Now, I know what you are thinking…. $15 for toast? Are you out of your mind or as my mom would say, “Did You Ever?” But, yes, and I am ashamed to admit. I paid $15 for toast in Tokyo. But this my friends, is not your ordinary toast.
First, to give you some background, I first saw this place when Mr. A. and I were starting Day 2 of our Tokyo city voyage. We were only a short walk from our hotel when we passed this place, which had a really long line out the door. It was also Easter Sunday (so I was not sure if that had something to do with it). I found out later on, that it did not.
I was curious to see what this was. I thought it was a fancy bakery or breakfast place of sorts (along the lines of Dominique Ansel), so we ended up trying it out two mornings later.
When I got there, there was a line. Not as long as the previous one I saw, but still a line, which is shocking for a weekday morning after the morning commute. I soon found out there were two separate lines, one for the cafe and one for the bakery, which only offered thick white sandwich bread (sliced or unsliced). I’ll get to Japan’s obsession with thick white sandwich bread later.
For breakfast, the menu was simple – thick white toast with all of the fixings accompanied with either a glass of milk or iced tea. Since I did not have my morning coffee yet, I wanted one to accompany, so purchased that extra (which was the equivalent for $8 for a cup of plain filter coffee). Crazy, right and here I though NYC and Dubai were expensive. Mr. A thought it was crazy to pay this much for toast as well, but hey, when on holiday, right?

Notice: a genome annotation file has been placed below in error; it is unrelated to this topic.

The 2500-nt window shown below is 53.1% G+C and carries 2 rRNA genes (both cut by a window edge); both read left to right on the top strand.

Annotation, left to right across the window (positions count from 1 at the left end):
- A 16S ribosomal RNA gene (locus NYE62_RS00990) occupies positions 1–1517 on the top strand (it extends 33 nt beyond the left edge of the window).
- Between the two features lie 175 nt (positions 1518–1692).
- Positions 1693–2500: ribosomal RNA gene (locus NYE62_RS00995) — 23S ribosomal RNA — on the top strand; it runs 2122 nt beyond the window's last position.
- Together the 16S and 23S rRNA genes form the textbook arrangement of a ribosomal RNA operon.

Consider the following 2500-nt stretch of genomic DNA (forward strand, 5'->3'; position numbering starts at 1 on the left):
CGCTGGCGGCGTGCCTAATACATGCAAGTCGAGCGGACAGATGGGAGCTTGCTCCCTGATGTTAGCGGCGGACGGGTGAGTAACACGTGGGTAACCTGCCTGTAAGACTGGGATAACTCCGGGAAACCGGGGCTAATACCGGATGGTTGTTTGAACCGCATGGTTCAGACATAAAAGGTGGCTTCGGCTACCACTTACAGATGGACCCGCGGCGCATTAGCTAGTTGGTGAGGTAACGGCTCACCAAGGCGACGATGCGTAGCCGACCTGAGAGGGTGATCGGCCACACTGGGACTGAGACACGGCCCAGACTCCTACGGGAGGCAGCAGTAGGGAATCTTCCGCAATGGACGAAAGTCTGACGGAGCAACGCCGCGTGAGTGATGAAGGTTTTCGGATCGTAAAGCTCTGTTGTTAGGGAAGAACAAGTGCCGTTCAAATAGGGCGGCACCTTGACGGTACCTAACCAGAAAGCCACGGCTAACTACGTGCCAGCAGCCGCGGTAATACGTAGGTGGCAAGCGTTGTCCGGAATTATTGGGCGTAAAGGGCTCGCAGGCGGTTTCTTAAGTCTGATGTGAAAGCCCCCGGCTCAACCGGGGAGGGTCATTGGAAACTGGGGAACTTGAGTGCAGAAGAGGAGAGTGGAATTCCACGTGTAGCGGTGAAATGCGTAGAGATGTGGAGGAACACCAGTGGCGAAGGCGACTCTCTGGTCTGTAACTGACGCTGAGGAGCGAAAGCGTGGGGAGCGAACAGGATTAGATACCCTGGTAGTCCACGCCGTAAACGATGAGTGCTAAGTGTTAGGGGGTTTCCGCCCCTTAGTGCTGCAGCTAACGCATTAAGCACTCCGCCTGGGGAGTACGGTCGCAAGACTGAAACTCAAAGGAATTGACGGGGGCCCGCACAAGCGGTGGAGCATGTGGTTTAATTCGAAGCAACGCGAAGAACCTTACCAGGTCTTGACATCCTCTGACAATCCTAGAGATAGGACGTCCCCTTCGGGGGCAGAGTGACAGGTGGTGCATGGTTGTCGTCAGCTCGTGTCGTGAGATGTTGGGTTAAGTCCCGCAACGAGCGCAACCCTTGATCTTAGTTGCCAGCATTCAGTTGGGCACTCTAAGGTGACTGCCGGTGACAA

So, back to the toast. The Japanese have a penchant for thick white sandwich bread or shokupan as they call it. This seemed a bit strange to me, given that fact that everything I know says to steer clear of white processed bread and here was a country and culture whose dietary and gastronomic offerings are on the healthy side of the spectrum are in love with this type of bread. One thing I did notice is that it is eaten in moderation. Toast for breakfast and that is it, so I guess that is the difference. Great pride and care is taken into consideration during the baking process.
Now back to the toast. So as part of the experience, you got to pick out your own retro toaster to make your own.
Then the toast was served. Just to note the $15 offering (which can be shared) offers two slices of bread, made from Japanese wheat, of course. The server recommends you toast one and leave the other plain. An assortment of condiments including three different types of French preserves, local honey and fresh whipped sweetened peanut butter made in house. I love peanut butter, so this really buttered my toast.
Three small pats of butter (literally — imagine cutting a small slice from a stick) were also served. Two of the slices of butter were from France and the other local.
Now, I would not say this toast was amazing and I would probably not buy another round of $15 toast, but it was an experience. The cafe was equally charming with locals enjoying their shokupan in the morning, with a number of ‘ladies who toast in the morning,’ so how could I not indulge. $15 toast. Did you ever?